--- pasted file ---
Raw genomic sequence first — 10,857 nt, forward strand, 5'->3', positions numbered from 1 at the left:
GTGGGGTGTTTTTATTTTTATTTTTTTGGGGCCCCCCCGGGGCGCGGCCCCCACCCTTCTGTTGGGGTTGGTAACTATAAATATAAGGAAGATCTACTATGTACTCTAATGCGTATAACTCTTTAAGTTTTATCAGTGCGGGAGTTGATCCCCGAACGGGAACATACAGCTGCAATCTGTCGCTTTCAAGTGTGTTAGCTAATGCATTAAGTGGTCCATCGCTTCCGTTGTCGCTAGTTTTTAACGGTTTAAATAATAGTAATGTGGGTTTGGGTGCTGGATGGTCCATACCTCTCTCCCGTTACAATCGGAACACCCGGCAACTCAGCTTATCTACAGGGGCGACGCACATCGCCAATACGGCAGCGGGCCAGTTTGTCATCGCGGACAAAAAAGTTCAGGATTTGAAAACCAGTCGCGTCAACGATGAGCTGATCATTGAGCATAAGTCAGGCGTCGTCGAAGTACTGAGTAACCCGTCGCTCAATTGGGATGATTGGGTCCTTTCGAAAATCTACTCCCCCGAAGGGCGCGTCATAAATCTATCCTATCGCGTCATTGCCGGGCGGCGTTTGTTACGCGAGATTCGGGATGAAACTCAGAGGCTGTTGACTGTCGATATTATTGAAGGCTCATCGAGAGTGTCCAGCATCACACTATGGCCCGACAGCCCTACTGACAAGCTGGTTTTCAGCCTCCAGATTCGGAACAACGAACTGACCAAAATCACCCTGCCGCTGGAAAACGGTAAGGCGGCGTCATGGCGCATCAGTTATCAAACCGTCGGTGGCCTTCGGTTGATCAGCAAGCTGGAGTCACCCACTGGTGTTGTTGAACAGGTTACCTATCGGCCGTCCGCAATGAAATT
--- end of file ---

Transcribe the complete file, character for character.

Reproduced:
Raw genomic sequence first — 10,857 nt, forward strand, 5'->3', positions numbered from 1 at the left:
GTGGGGTGTTTTTATTTTTATTTTTTTGGGGCCCCCCCGGGGCGCGGCCCCCACCCTTCTGTTGGGGTTGGTAACTATAAATATAAGGAAGATCTACTATGTACTCTAATGCGTATAACTCTTTAAGTTTTATCAGTGCGGGAGTTGATCCCCGAACGGGAACATACAGCTGCAATCTGTCGCTTTCAAGTGTGTTAGCTAATGCATTAAGTGGTCCATCGCTTCCGTTGTCGCTAGTTTTTAACGGTTTAAATAATAGTAATGTGGGTTTGGGTGCTGGATGGTCCATACCTCTCTCCCGTTACAATCGGAACACCCGGCAACTCAGCTTATCTACAGGGGCGACGCACATCGCCAATACGGCAGCGGGCCAGTTTGTCATCGCGGACAAAAAAGTTCAGGATTTGAAAACCAGTCGCGTCAACGATGAGCTGATCATTGAGCATAAGTCAGGCGTCGTCGAAGTACTGAGTAACCCGTCGCTCAATTGGGATGATTGGGTCCTTTCGAAAATCTACTCCCCCGAAGGGCGCGTCATAAATCTATCCTATCGCGTCATTGCCGGGCGGCGTTTGTTACGCGAGATTCGGGATGAAACTCAGAGGCTGTTGACTGTCGATATTATTGAAGGCTCATCGAGAGTGTCCAGCATCACACTATGGCCCGACAGCCCTACTGACAAGCTGGTTTTCAGCCTCCAGATTCGGAACAACGAACTGACCAAAATCACCCTGCCGCTGGAAAACGGTAAGGCGGCGTCATGGCGCATCAGTTATCAAACCGTCGGTGGCCTTCGGTTGATCAGCAAGCTGGAGTCACCCACTGGTGTTGTTGAACAGGTTACCTATCGGCCGTCCGCAATGAAATT